Nothing seems to be strong enough to lift the market out of its doldrums. Not the shiny corporate earnings announcements from Wal-Mart (NYSE:WMT) and Home Depot (NYSE:HD). Not the exciting merger talks between BHP Billiton (NYSE:BHP) & Potash (NYSE:POT) or between Intel (NASDAQ:INTC) & McAfee (MFE). Not the slightly improved global economic picture. The market continues to focus on the troublesome domestic economy, which last week produced some paltry numbers and some truly miserable ones.
The week started with weak signals from the Empire State Manufacturing Index and ended with initial jobless claims hitting 500,000 on Thursday for first time in nine months and the Philly Fed’s atrocious turnabout from a positive +7.5 to a negative -7.7.
The bottom line is, despite better-than-expected earnings and optimistic guidance from the corporate corner, the market is stuck on the gloomy economic picture, which includes the worrisome fact that banks simply aren’t lending to small businesses or anyone else.
What will it take to get the market unstuck and moving forward again? Tangible evidence that we’re not headed into a follow-up recession.
We may or may not get that evidence this week. Tomorrow we’ll see the existing home sales for July; Wednesday, we’ll see July’s durable goods orders; Thursday will show us the weekly initial jobless claims; and on Friday we’ll get the second look at second quarter GDP.
Market stats. Last week’s market stats are about as ho-hum as any we’ve seen in recent weeks. Small-cap growth was the best cap-style, up +0.58%, while large-cap value was the worst, falling one full percent (-1.03%). Although the whole mid-cap index and the whole small-cap index each gained +0.21%, the whole large cap index fell -0.56%. Absolutely nothing to get excited about.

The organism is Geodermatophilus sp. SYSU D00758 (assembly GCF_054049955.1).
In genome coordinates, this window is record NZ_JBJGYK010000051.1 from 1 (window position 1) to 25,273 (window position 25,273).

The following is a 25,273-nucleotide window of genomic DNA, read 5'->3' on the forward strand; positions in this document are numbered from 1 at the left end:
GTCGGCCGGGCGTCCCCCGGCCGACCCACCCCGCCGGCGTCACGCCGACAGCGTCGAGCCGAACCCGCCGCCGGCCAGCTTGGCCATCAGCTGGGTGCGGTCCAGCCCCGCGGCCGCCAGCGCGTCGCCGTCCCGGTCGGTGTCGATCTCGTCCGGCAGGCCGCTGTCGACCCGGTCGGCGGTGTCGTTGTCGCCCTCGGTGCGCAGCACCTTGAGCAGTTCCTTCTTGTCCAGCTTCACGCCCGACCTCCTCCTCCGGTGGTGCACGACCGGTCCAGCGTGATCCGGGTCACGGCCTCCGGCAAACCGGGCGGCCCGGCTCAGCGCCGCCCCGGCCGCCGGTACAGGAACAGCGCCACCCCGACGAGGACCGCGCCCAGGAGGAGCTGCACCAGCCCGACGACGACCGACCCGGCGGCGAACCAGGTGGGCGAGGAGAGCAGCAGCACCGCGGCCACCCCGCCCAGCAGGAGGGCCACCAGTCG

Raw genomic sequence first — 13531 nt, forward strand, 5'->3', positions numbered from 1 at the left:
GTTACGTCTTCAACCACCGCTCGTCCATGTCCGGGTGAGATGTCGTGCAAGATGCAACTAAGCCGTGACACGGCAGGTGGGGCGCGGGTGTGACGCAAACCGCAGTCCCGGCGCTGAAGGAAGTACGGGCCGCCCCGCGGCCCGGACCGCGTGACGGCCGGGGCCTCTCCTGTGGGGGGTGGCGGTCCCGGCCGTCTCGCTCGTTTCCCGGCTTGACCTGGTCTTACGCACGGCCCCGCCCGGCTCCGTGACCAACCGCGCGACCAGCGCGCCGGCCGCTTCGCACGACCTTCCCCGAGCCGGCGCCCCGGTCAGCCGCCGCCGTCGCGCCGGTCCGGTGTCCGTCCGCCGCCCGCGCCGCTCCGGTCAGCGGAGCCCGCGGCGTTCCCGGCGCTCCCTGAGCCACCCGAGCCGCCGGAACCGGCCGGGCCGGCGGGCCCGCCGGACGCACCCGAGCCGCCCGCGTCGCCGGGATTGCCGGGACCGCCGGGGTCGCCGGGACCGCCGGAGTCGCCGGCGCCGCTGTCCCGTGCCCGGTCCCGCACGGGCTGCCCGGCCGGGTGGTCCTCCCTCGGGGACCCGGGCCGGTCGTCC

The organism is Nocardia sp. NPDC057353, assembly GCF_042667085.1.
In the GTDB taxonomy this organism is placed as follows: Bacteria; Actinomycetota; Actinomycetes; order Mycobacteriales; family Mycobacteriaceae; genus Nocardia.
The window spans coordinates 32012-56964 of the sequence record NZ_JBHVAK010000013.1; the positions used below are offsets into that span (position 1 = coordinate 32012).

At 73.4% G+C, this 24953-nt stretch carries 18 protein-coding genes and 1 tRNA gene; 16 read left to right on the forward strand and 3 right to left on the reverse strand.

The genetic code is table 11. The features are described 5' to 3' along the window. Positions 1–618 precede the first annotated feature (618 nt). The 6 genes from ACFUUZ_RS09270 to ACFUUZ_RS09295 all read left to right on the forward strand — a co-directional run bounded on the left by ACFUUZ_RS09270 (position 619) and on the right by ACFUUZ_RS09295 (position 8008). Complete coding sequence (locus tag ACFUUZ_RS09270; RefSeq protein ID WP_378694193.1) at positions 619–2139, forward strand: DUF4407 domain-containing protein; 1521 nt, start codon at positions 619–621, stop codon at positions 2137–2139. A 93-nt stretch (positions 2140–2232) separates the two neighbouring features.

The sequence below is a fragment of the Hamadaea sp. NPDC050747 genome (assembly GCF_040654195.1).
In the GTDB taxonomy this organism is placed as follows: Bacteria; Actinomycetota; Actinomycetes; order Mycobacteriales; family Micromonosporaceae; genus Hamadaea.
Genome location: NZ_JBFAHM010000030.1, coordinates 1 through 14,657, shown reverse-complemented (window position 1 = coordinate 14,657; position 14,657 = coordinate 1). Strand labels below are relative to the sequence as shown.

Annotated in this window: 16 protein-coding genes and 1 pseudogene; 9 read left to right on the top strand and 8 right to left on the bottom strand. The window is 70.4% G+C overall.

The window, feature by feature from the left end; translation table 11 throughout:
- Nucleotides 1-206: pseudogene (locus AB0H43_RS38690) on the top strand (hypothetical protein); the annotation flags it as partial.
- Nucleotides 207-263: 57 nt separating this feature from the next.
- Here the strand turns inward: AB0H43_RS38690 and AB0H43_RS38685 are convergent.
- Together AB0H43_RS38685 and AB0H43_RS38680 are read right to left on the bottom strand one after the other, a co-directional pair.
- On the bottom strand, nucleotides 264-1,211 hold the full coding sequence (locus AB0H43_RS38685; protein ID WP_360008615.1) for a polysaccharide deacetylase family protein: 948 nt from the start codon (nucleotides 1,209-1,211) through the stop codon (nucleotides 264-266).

From a sector viewpoint, the Materials Sector led at +1.5%. Information Technology also did well, as our forward looking sector model had projected, gaining almost a full percent (+0.99%). And we can take some encouragement from the Consumer Discretionary Sector being up +0.56%. All other sectors were down, with the worst being Energy (-1.78%) and the troubled Financial Sector (-1.01%).
Our forward looking model continues to favor Financials, although this is unlikely to come to pass as long as the new Federal regulations of the banking industry remain unclear, but Information Technology looks solid as No. 2. Sitting at the bottom of the group are Consumer Discretionary and Consumer Staples; their constituent stocks are unlikely to produce much success on the long side.
It’s clear that we need to batten down the hatches, look for the few bargains that are out there, sell off fully valued companies, and hedge where possible. If you’re reluctant to sell your fully valued positions, this is a good time to enhance your yield with options (selling calls on your long positions). By the Way, Scott Martindale’s recent blog post on “Hedging a Stock Portfolio” might interest you: http://sabrient.com/blog/?p=1808.
4 Stock Ideas for This Market
This week, I started with Sabrient’s GARP (Growth at a Reasonable Price) preset search on MyStockFinder (http://MyStockFinder.com). I excluded Micro Caps, and upweighted Technicals. Here are 4 intriguing stock ideas from the top-ranked sectors: